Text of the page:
Jesus’s name is on the order of service. But a bit like when, in 4 weddings and a funeral, Hugh Grant’s Charles finally marries (or tries to) the brides name is covered up.
Who can be this Divine King's Queen?
Who’s the bride? Beautifully dressed and attended
The bride - is you..
You're the bride. All the men in here…slightly taken aback!
Read the Bible and you know that God’s chosen people - throughout the bible - are called the bride of God.
In the NT - the church - is called the bride of Christ
You if you are a Christian - you are the bride
It’s not a gender thing. It’s a relational thing
jesus the bridegroom came for US
Why do we love weddings?
This royal wedding, every wedding - because every wedding is foretaste, a glimmer of the ultimate marriage - Jesus and his church
Wedding vows of commitment - “all that I am I give to you all that I have I share with you” wonderful as they are, they are a foretaste, a glimmer overshadowed by Jesus' ultimate wedding vows.
His Arms outstretched upon the cross. Crying, Father forgive
He says All that I am I give to you. All that I have I share with you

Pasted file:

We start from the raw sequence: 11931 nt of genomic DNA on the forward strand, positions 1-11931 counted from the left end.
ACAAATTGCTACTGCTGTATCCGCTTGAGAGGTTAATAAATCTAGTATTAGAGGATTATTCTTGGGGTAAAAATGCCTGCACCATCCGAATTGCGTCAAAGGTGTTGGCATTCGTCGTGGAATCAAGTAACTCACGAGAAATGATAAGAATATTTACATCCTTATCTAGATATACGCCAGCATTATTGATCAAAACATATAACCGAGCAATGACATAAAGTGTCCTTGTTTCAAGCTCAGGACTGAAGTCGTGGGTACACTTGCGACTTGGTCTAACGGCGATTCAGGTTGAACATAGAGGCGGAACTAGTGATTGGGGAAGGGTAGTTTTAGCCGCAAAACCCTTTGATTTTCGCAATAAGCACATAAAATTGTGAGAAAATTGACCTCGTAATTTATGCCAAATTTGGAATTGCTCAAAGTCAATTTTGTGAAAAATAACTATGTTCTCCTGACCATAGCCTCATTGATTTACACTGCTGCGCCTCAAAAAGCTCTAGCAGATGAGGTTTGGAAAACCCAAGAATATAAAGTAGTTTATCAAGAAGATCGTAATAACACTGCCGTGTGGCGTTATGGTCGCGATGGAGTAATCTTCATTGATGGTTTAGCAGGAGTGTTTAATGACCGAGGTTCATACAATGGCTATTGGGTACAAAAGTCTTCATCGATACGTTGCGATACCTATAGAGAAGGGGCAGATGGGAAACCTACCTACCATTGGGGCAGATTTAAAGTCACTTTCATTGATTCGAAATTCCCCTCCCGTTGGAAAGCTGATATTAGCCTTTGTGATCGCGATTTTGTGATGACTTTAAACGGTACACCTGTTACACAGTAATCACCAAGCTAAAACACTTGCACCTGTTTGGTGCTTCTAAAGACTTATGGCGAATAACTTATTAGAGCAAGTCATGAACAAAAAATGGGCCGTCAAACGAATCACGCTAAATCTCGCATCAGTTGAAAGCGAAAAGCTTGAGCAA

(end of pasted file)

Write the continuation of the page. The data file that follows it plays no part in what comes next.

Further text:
All my righteousness, and I'll take all your sin
The brides dress. Beautiful Pure white and Woven with regal gold. Wonderful as they are, they are Just a foretaste a glimmer of the moral purity and beauty of the church in the eyes of God
It’s what the bible means when it's saying that when you're a christian you are beautiful to God. You are, in Jesus morally clean and beautiful in his eyes.whiter than white. Of course you still stuff up but your status is secure.
Did you know that? Sometimes the problem is our behaviour is less than we are, because we forget who we are. We forget to rest in Christ. Our status before God is one of purity and so seek to live out your beautiful cleanness. A s it says in the psalm. Let the King be enthralled with your beauty.